JOJO MOYES and Alain de Bot­ton have been singing the praises of this de­but novel, which cen­tres on Jess Walker, the mid­dle child of a mid­dle-class fam­ily, who ar­rives at an East Anglian univer­sity where she is soon drawn into a tightly knit group of rule­break­ers, led by a mav­er­ick tu­tor.

As she be­gins to ex­per­i­ment with a new ver­sion of her­self, she un­wit­tingly be­comes part of a toxic love tri­an­gle as the new friends share se­crets, lovers and fi­nally a tragedy.

6 LATE IN THE DAY by Tessa Hadley (Jonathan Cape, hard­back £16.99, ebook £9.99)

THIS is one of the best lit­er­ary of­fer­ings so far this year, fo­cus­ing on how an un­ex­pected death up­sets the equi­lib­rium of two 50-some­thing cou­ples who met in their 20s and still have strong con­nec­tions.

When one of the hus­bands – who was the piv­otal force in the four­some – dies sud­denly, it’s left to the other three to pick up the pieces, which they don’t do very well.

Hadley ex­plores the themes of mar­riage, friend­ship and grief, tak­ing read­ers back and forth in time, to show how the past has a bear­ing on each present mo­ment.

7 QUEENIE by Candice Car­ty­Williams (Trapeze, £12.99, ebook £6.99)

BILLED as the ‘black

Brid­get Jones’, this amus­ing de­but fol­lows 20-some­thing south Lon­doner Queenie Jenk­ins, an as­pir­ing jour­nal­ist who’s just split up from her long-term boyfriend.

Mean­while, her news­pa­per boss doesn’t ap­pre­ci­ate her, and her fam­ily doesn’t lis­ten to her.

You will cry with her and cry for her. In­deed, the book has sur­pris­ing depth and at times, turn­ing fre­quently from hi­lar­i­ous to heart­felt.

8 BIG SKY by Kate Atkin­son (Dou­ble­day, hard­back £20, ebook £9.99)

AF­TER nine years, the pro­lific York-born writer res­ur­rects Jack­son Brodie, her pri­vate in­ves­ti­ga­tor, now re­lo­cated to a sea­side vil­lage in North York­shire where he is look­ing af­ter his sulky teenage son, Nathan, and Dodo the an­cient Labrador, both tem­po­rar­ily left with him for the sum­mer by his ex, Ju­lia.

Hired to do a spot of hus­band­fol­low­ing, Brodie meets a des­per­ate man on a cliff, an encounter that leads him into a sin­is­ter labyrinth of mur­der, abuse and barbed old sins.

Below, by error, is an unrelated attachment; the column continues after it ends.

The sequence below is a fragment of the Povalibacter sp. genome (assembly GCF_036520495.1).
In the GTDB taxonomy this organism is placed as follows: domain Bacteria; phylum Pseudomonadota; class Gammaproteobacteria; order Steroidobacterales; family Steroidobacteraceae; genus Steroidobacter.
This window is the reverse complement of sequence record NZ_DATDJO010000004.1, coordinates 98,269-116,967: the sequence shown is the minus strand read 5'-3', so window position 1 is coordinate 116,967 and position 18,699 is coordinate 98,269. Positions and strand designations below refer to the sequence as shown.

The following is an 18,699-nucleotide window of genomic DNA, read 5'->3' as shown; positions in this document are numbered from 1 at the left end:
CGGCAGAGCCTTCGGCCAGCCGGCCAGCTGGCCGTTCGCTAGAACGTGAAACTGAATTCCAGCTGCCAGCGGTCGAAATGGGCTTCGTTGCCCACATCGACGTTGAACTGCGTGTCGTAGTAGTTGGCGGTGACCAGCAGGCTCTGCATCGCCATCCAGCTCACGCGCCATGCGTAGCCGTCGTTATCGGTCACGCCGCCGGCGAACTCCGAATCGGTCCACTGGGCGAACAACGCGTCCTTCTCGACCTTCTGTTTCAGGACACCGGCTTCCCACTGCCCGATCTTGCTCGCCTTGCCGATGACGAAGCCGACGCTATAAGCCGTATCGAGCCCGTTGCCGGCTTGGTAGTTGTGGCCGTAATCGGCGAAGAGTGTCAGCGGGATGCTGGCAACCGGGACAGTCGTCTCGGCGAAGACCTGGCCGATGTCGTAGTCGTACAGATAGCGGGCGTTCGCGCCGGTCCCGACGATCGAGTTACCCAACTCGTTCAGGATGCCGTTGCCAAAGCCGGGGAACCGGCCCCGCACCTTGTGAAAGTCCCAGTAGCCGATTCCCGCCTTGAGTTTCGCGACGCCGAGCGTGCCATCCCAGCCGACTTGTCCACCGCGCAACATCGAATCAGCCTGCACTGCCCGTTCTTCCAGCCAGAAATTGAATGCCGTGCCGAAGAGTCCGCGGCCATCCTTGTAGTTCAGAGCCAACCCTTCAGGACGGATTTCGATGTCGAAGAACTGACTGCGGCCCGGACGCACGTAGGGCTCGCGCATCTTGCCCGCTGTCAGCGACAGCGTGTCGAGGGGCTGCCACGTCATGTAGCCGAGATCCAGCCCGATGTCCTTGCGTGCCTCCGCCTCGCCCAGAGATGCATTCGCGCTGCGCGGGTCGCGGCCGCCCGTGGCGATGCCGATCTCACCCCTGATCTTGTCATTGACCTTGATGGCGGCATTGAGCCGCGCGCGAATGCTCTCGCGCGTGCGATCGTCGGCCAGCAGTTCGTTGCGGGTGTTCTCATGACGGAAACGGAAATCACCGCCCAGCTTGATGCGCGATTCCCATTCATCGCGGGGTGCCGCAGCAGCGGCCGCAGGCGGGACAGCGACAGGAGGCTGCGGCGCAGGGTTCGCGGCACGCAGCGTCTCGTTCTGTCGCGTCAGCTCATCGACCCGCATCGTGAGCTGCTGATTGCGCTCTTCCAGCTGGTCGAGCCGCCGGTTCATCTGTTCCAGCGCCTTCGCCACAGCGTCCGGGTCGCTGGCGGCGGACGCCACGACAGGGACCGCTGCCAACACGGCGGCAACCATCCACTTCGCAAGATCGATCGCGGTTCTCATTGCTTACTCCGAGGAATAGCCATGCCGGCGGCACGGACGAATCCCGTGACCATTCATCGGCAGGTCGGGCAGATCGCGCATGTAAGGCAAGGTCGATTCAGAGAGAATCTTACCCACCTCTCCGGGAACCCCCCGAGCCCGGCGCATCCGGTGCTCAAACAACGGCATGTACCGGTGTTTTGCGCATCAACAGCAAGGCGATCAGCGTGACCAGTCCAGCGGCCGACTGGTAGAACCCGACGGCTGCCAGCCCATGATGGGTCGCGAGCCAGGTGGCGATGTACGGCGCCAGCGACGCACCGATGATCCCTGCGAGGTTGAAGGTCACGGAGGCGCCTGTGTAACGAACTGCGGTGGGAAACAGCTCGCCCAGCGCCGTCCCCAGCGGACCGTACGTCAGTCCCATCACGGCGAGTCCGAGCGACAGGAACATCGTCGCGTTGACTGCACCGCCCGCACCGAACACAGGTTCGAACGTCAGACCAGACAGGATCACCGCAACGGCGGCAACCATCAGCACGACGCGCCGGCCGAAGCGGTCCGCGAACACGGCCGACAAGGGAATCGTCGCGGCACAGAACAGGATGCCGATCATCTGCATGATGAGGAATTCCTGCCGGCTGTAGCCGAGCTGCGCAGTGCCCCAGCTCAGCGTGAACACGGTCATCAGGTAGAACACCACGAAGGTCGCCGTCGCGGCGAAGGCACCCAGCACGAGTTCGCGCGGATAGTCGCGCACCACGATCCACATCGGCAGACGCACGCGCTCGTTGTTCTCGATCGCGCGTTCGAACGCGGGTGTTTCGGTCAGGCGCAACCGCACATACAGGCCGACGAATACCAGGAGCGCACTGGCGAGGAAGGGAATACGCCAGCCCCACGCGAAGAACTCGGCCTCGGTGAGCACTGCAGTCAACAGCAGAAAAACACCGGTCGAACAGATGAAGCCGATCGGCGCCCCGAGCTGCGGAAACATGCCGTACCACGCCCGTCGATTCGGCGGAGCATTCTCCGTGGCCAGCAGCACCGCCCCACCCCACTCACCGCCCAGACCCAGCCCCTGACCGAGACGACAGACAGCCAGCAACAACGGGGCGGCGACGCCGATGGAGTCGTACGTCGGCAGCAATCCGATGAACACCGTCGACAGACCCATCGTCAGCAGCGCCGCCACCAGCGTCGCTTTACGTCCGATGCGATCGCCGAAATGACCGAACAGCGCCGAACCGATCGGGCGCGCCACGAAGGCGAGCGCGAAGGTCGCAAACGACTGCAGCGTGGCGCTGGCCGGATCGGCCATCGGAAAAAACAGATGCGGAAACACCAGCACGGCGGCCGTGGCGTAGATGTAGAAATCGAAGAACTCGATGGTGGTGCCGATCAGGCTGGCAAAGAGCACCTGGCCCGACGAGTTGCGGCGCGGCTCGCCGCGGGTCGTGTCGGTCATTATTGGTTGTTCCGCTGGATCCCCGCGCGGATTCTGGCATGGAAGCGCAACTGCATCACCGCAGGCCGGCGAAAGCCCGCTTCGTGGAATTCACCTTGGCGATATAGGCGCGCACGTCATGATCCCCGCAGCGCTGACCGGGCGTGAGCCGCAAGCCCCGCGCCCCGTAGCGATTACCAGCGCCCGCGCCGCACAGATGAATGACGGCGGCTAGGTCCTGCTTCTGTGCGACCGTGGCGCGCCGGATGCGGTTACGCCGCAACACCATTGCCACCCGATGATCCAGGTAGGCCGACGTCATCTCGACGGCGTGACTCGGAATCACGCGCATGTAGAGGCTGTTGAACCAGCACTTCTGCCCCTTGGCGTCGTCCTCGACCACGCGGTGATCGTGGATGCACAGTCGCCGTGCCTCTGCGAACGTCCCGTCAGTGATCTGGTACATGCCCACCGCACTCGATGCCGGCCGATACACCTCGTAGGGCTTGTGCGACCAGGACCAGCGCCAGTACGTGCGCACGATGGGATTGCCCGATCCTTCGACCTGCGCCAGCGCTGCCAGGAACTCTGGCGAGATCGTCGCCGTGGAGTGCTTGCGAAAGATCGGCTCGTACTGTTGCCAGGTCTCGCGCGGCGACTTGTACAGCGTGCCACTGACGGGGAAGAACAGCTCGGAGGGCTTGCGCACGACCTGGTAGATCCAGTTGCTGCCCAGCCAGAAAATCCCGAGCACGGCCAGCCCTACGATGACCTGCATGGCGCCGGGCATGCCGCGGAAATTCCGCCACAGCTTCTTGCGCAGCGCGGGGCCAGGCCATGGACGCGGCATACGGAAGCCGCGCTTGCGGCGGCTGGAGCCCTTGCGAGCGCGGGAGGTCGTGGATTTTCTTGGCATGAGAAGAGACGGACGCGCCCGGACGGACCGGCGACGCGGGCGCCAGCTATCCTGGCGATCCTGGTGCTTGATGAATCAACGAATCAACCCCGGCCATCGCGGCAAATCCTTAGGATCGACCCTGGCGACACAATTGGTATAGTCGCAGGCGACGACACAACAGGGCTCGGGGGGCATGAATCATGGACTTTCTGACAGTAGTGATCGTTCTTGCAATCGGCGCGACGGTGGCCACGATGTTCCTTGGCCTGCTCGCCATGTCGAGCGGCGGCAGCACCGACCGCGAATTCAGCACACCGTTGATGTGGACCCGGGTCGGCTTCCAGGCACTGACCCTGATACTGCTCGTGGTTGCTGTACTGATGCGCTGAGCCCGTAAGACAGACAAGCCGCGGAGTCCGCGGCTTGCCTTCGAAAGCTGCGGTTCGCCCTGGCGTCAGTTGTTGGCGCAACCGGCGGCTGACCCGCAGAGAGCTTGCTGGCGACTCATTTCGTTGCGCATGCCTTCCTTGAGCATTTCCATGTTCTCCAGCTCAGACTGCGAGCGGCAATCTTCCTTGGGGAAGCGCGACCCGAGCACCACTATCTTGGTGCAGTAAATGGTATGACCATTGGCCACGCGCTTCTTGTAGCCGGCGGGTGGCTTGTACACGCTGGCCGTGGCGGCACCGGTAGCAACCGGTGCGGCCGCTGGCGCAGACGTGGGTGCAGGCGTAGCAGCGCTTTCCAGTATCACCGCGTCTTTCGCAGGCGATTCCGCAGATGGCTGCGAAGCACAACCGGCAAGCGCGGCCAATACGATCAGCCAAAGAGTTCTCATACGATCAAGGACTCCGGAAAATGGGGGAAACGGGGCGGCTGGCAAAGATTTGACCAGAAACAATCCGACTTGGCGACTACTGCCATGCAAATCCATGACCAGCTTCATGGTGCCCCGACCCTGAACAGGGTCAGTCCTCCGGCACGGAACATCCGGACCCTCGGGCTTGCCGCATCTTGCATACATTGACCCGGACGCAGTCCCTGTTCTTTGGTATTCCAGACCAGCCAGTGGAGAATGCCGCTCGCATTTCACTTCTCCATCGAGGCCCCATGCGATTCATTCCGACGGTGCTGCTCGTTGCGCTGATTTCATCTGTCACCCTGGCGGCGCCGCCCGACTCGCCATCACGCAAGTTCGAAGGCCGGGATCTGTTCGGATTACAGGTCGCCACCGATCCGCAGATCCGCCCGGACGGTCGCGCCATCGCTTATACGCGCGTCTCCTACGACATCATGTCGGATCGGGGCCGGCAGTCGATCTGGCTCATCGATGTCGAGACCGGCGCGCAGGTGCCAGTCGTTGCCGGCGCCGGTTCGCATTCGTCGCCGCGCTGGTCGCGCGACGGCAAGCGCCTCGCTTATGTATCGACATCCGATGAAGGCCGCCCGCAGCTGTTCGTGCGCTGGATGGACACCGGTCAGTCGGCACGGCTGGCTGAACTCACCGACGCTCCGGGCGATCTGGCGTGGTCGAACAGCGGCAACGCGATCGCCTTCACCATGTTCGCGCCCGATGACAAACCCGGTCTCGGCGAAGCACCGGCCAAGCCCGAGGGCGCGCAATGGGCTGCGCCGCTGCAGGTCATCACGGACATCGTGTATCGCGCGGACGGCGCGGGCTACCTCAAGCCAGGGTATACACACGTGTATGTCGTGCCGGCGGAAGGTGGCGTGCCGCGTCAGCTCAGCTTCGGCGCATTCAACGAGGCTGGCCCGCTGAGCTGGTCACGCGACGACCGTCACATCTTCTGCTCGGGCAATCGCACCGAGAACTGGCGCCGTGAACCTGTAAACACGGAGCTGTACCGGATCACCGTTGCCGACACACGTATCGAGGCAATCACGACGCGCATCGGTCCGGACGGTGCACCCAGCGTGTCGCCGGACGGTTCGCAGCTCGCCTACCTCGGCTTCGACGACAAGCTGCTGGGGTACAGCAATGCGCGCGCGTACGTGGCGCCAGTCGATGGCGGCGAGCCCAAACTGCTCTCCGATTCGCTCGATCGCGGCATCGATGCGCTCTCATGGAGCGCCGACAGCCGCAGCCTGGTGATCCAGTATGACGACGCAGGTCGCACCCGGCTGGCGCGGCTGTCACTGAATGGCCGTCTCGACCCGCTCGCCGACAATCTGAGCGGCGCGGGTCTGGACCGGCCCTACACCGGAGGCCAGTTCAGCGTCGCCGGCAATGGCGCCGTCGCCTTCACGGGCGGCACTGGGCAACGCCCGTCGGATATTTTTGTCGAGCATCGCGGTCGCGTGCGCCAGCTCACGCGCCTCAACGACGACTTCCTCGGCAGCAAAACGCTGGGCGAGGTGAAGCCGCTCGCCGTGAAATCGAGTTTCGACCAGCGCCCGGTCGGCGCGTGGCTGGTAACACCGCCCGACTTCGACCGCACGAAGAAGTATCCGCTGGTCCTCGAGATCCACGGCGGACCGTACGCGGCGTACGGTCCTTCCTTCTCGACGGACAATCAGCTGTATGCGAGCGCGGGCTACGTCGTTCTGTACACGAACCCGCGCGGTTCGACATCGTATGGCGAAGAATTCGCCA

Atkin­son presents her story in a challengin­g, idio­syn­cratic way that makes for a com­pelling read.

9 THE WOMAN IN THE WHITE KIMONO by Ana Johns (Leg­end Press, pa­per­back £8.99, ebook £4.99)

IN­SPIRED by true sto­ries from a dev­as­tat­ing and lit­tle-known era in Ja­panese and Amer­i­can His­tory, The Woman In The White Kimono il­lu­mi­nates a sear­ing por­trait of one woman torn be­tween her cul­ture and her heart, and an­other woman on a jour­ney to dis­cover the true mean­ing of home.

It’s in­spired by the true story of Ana Johns’ fa­ther, who as an Amer­i­can US Navy soldier in the 1950s fell in love with a Ja­panese girl. Their re­la­tion­ship was ul­ti­mately stopped by cul­tural pres­sures and Johns has done ex­ten­sive re­search into the thou­sands of love sto­ries that were thwarted and the ba­bies aban­doned.

10 PLAT­FORM SEVEN by Louise Doughty (Faber & Faber, hard­back £14.99, ebook £12.99. Re­leased on Au­gust 22)

THIS is a late-sum­mer read, as it’s not out un­til the end of Au­gust, but the hotly an­tic­i­pated novel from the best-sell­ing au­thor of Ap­ple Tree Yard is worth wait­ing for.

Not your av­er­age spine-tin­gler, it’s eerie and un­usual, as it is nar­rated by the ghost of a woman who came to a sticky end at the epony­mous plat­form. As the plot un­folds, the dead woman, who is her­self haunted by other ghostly ap­pari­tions and trapped in limbo be­tween life and death, re­flects on how she got there and how a toxic re­la­tion­ship af­fected her life.

You’ll read this in one sit­ting.